Finally, the need to be proactive in setting up new cluster initiatives was a common theme. These could incorporate existing groups and also enable new volunteers to advocate fresh and even innovative approaches to both support and revitalise individual parishes and/or the cluster as a whole. These could also encompass forms of evangelisation.

Third Cluster Group Meeting (St John Ogilvie's, 8 December 2016)
Discussion Groups Feedback

Question 1. What Makes Parishes Vibrant? Currently?

There were a variety of suggestions under this heading:

The Eucharist was the prime factor for three groups, while another two suggested that welcoming families was of great importance.

Involvement in the parishes, in many guises, was seen to be crucial by a number of groups. This ranged from SVP to social activities.

One group stated that vibrant liturgical music was very important, in celebration of liturgy and in attracting and retaining parishioners, especially young people.

One group felt that having a priest for celebration of Mass was of vital importance.

The recurring factor in evangelisation was the importance of outreach. Celebration of all sacraments, together with the wider liturgy, was seen as crucial. A number of groups stressed the value of active groups, for example Justice and Peace, SVP, Mary’s Meals etc as important forms of evangelisation, both for participants and the wider community. Ministering to refugees and homeless people also contributed here.

Work with and within schools was cited within this category. This referred both to school and church based activity.

Parish groups were seen to be a strength. Focus here tended to be on difficulties rather than strengths, with issues such as lack of young people, lack of confidence/self - worth seen as barriers to leadership. CATECHESIS In this category, Sacramental Preparation, both adult and child, was seen to be paramount. The importance of engaging and involving children and young people was consistently emphasised together with the need to support parents. Children’s Liturgy was felt to be a good way to engage children. The value in the use and training of the laity to lead and participate in liturgical events such as funerals was recorded by one group.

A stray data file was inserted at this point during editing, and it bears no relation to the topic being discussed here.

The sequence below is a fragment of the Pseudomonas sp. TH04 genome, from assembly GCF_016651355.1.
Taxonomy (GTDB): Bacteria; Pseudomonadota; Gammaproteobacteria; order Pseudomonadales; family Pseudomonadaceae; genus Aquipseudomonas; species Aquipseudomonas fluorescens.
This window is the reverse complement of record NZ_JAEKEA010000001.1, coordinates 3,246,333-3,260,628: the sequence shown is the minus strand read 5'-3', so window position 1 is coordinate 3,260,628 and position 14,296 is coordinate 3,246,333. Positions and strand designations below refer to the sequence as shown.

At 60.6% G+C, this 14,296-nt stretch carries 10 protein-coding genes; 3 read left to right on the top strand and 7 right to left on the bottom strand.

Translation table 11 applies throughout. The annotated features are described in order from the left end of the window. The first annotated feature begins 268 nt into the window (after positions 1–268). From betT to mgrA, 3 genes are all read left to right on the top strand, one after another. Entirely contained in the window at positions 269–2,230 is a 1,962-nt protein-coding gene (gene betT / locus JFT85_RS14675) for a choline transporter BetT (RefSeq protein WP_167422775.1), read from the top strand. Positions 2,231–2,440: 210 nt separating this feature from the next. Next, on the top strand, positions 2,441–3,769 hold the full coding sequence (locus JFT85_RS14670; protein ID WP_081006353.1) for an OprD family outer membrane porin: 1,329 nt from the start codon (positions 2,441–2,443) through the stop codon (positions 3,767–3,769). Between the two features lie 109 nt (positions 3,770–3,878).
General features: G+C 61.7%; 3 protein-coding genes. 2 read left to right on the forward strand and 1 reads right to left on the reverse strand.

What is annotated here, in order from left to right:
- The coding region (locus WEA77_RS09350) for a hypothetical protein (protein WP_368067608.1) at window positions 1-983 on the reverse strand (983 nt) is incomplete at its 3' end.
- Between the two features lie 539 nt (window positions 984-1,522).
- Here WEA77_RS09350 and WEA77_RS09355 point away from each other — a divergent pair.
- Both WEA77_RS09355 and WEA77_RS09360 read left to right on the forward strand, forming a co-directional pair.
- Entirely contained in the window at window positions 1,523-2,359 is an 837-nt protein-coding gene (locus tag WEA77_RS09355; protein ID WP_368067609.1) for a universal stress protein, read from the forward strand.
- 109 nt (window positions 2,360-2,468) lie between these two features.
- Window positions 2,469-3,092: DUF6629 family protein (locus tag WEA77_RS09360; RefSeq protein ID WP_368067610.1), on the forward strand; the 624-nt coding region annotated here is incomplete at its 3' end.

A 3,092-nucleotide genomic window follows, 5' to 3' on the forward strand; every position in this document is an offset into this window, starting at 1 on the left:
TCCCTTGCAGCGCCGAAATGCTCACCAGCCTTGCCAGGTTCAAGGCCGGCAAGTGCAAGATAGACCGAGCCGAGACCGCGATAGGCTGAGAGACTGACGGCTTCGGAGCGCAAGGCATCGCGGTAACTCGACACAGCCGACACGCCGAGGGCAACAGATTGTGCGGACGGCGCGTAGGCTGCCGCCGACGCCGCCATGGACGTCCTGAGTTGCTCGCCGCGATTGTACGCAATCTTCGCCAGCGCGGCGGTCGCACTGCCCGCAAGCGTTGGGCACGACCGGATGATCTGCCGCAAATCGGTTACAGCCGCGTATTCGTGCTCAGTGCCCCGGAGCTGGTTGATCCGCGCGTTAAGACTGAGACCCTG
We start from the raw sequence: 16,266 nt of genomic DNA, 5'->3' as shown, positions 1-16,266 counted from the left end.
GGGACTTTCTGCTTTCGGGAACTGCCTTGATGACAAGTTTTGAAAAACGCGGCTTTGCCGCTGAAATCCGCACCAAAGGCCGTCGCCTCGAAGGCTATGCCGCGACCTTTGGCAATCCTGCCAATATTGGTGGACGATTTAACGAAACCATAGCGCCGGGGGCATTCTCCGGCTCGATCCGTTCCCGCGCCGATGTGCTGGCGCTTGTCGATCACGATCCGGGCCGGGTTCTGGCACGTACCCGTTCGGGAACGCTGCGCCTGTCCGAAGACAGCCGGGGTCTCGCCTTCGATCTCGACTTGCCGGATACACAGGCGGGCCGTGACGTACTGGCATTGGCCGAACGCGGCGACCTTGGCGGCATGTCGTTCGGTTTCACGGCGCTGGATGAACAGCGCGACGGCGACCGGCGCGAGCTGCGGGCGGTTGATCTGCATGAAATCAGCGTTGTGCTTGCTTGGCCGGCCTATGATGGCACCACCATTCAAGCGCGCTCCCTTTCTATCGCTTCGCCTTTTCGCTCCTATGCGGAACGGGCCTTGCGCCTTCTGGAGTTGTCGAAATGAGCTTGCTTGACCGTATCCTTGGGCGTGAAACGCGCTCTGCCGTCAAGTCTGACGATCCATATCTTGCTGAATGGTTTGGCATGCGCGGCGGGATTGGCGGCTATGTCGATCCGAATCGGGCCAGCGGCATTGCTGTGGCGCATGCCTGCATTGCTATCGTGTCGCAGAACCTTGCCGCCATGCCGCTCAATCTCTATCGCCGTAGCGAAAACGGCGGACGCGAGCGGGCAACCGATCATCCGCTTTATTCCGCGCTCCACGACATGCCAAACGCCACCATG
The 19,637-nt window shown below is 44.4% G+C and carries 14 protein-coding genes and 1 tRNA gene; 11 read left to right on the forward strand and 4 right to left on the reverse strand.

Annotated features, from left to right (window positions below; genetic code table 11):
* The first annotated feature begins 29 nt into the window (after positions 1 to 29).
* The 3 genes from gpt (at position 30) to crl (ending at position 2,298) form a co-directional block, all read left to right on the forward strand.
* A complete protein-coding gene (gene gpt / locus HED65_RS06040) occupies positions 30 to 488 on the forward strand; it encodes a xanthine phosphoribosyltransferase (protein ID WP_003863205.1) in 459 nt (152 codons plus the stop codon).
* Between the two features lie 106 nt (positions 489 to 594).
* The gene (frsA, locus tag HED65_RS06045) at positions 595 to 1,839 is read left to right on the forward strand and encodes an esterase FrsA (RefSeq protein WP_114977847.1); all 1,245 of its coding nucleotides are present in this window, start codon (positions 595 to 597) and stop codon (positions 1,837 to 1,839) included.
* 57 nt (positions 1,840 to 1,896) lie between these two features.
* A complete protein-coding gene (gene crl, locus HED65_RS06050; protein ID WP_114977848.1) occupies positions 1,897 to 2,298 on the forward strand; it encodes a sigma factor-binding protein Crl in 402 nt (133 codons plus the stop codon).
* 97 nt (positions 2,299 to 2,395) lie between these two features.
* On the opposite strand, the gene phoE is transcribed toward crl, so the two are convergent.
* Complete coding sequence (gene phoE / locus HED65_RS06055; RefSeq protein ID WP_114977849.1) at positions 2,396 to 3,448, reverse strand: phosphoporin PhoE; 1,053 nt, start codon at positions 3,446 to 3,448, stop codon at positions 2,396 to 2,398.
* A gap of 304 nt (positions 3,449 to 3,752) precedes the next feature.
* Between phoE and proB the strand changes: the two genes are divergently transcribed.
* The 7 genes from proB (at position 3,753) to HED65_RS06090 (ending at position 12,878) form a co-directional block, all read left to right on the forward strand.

Community activities were seen by most groups to be of paramount importance as means of outreach, both locally and within the wider community. These, again, ranged from Justice and Peace to social events. Work with schools, Sacramental Preparation and the need to empower young people were highlighted here.

The need to develop community by allowing people to use their skills and talents was felt to be important by one group. The idea of being eco-friendly parishes featured twice while setting realistic goals was mooted by one group.

Question 2. Further Goals for Action?

  • Youth development – form a Cluster Youth Ministry Team.
  • Develop strategy and training for Lay Leadership.
  • Joint Parish Council meetings.
  • Cluster Prayer Group for spiritual development.
  • Visit and learn from other denominations.
  • Visit and share resources with other parishes.

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St Andrews and Edinburgh, registered charity No. SC008540